### Prelimanaries

#### Definition of Generalization

Suppose $\mu$ and $\nu$ are two distributions on $\mathbb{R}^d$. We draw $m$ samples $\{x_i\}_{i=1}^m$ $i.i.d.$ from $\mu$ and $m$ samples $\{y_i\}_{i=1}^m$ $i.i.d.$ from $\nu$. Let $\mu^m$ and $\nu^m$ be the uniform distributions over $\{x_i\}_{i=1}^m$ and $\{y_i\}_{i=1}^m$, respectively. In other words, $\mu^m,\nu^m$ are the empirical distributions of $\mu$ and $\nu$. Then, a distance (divergence, or metric) between distributions $\textbf{dist}(\cdot,\cdot)$ generalizes with error $\epsilon$ if with high probability $|\textbf{dist}(\mu,\nu)-\textbf{dist}(\mu^m,\nu^m)|\leq\epsilon$.

#### Setting

We consider the case where both distributions $\mu$ and $\nu$ are identical to some distribution $q$. That is, $\mu=\nu=q$. In this case, for any probability metric $\textbf{dist}(\cdot,\cdot)$, we have $\textbf{dist}(\mu,\nu)=0$. We then bound $\textbf{dist}(\mu^m,\nu^m)$. Specifically, we try to provide lower bounds in the following format: for a large $m$, with at least some constant probability, $\textbf{dist}(\mu^m,\nu^m)$ is no less than some constant. Then, this metric does not generalize with $m$ samples.

#### Mathematical Tools

$\textbf{Definition}$. Suppose random variables $X$ and $Y$ are drawn $i.i.d.$ from $q$, and $Z=X-Y$. We define the anti-concentration probability w.r.t. the difference of two identical distributions to be
\[q_{\epsilon}=\p{\|Z\|_2\geq\epsilon}\]
There are several bounds for $q_{\epsilon}$ in various cases. By the multidimensional Chebyshev's inequality, if the covariance matrix of $q$ is $\kappa I$, then we have
\[q_{\epsilon}\leq\frac{2\kappa d}{\epsilon^2}\]
Besides this specific upper bound, we are also interested in bouding $q_{\epsilon}$ in other cases. Since there is no general and concise result on this anti-concentration inequality, we prove some simple lower bounds as well as upper bounds for various $q$'s in this section.

$\textbf{$q$ is Gaussian}$.
Suppose $q$ is a Gaussian distribution: $q\sim\mathcal{N}(\mu,\Sigma)$. The lower bound of $q_{\epsilon}$ can be derived in the following way. Since $Z\sim\mathcal{N}(0,2\Sigma)$, we have
\[
\begin{array}{rl}
q_{\epsilon}
&\displaystyle = 1-\int_{\|x\|_2\leq\epsilon}\frac{\exp\left(-\frac14x^{\top}\Sigma^{-1}x\right)}{(2\pi)^{\frac d2}\sqrt{\det 2\Sigma}}dx \\
&\displaystyle \geq1 - \frac{\textbf{Vol}(B_{\epsilon}(0))}{(2\pi)^{\frac d2}\sqrt{2^d \det \Sigma}}\\
&\displaystyle =1-\frac{\epsilon^d}{2^d\Gamma\left(\frac d2+1\right)\sqrt{\det\Sigma}}
\end{array}
\]
The upper bound of $q_{\epsilon}$ can be derived in the following way. Since $x^{\top}Ax\leq\lambda_{\max}(A)\|x\|_2^2$ holds for any matrix $A$,
\[
\begin{array}{rl}
q_{\epsilon}
&\displaystyle \leq 1 - \exp\left(-\frac{\epsilon^2}{4\lambda_{\min}(\Sigma)}\right)\frac{\textbf{Vol}(B_{\epsilon}(0))}{(2\pi)^{\frac d2}\sqrt{2^d \det \Sigma}}\\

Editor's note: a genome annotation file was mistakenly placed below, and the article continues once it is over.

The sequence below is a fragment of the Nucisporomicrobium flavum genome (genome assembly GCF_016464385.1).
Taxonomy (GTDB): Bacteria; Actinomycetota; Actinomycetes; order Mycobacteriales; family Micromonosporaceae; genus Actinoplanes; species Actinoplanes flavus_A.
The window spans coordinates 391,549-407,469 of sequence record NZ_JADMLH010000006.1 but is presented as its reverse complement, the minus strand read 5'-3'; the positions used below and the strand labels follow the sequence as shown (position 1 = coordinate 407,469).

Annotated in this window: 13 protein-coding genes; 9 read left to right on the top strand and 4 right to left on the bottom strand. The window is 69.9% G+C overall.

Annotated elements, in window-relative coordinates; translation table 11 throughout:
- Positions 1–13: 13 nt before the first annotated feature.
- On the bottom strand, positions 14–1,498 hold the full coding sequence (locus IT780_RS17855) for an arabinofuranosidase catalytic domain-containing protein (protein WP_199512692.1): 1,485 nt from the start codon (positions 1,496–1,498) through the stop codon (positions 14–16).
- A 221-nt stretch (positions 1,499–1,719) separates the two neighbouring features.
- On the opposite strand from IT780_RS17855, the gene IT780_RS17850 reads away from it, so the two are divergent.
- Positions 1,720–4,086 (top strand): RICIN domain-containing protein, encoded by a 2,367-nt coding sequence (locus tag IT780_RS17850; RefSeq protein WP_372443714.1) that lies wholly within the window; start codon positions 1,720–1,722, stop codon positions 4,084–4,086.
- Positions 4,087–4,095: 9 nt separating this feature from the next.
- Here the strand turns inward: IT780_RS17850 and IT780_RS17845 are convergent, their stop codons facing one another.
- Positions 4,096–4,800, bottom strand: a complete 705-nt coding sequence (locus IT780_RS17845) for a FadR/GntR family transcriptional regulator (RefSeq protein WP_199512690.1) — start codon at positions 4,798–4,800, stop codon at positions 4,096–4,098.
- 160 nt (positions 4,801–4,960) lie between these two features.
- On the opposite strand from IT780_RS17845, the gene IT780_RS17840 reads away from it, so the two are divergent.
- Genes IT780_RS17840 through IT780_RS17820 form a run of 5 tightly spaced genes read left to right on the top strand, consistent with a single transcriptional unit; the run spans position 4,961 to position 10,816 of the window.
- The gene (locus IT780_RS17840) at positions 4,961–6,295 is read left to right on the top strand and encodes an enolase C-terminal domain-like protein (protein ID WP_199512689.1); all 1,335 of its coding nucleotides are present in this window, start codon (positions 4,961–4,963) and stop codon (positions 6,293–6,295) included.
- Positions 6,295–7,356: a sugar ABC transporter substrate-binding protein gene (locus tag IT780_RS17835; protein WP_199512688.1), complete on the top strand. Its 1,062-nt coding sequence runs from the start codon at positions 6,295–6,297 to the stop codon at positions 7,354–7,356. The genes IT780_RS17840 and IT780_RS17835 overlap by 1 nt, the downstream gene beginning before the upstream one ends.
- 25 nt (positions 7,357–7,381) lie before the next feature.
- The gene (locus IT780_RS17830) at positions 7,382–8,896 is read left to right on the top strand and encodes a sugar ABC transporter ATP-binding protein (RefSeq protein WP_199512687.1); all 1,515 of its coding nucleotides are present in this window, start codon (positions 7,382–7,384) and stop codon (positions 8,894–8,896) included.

&\displaystyle =1-\exp\left(-\frac{\epsilon^2}{4\lambda_{\min}(\Sigma)}\right)\frac{\epsilon^d}{2^d\Gamma\left(\frac d2+1\right)\sqrt{\det\Sigma}}
\end{array}
\]
When $\Sigma$ is an identity matrix, we are able to obtain a more simplified form. If $d=1$, we have
\[1-\frac{2\epsilon}{\sqrt{\pi}}\leq q_{\epsilon}\leq 1-\frac{2\epsilon}{\sqrt{\pi}}\exp\left(-\frac{\epsilon^2}{4}\right)\]
If $d=2$, we have
\[1-\frac{\epsilon^2}{4}\leq q_{\epsilon}\leq 1-\frac{\epsilon^2}{4}\exp\left(-\frac{\epsilon^2}{4}\right)\]
In addition, some more compact bounds can be obtained through tail inequalities. By Chernoff bound, we have
\[q_{\epsilon} = 1-\p{Z^{\top}Z\leq\epsilon^2} \leq1-\p{\left|\sum_{i=1}^d Z_i\right|\leq\epsilon} \leq \exp\left(-\frac{\epsilon^2}{4d}\right)\]
Finally, since $\frac14 Z^{\top}Z\sim\chi^2(d)$, we have for $\alpha>1$,
\[q_{2\sqrt{\alpha d}}\leq(\alpha\exp(1-\alpha))^{\frac d2}\]

$\textbf{$q$ is Uniform}$.
Suppose $q$ is the uniform distribution over $U=[0,1]^d$. The lower bound of $q_{\epsilon}$ can be derived in the following way.
\[
\begin{array}{rl}
q_{\epsilon}
&\displaystyle = 1-\int_U dy \int_{U\cap B_{\epsilon}(y)} dx \\
&\displaystyle \geq1 - \int_U dy \int_{B_{\epsilon}(y)} dx\\
&\displaystyle =1-\textbf{Vol} (B_{\epsilon}(0))\\
&\displaystyle =1-\frac{\pi^{\frac d2}\epsilon^d}{\Gamma\left(\frac d2+1\right)}
\end{array}
\]
The upper bound of $q_{\epsilon}$ can be derived in the following way.
\[
\begin{array}{rl}
q_{\epsilon}
&\displaystyle \leq 1-(1-2\epsilon)^d\textbf{Vol} (B_{\epsilon}(0))\\
&\displaystyle = 1-\frac{(1-2\epsilon)^d\pi^{\frac d2}\epsilon^d}{\Gamma\left(\frac d2+1\right)}
\end{array}
\]
Similarly, if $d=1$, we have
\[1-2\epsilon\leq q_{\epsilon}\leq 1-2\epsilon(1-2\epsilon)\]
If $d=2$, we have
\[1-\pi\epsilon^2\leq q_{\epsilon}\leq1-\pi\epsilon^2(1-2\epsilon)^2\]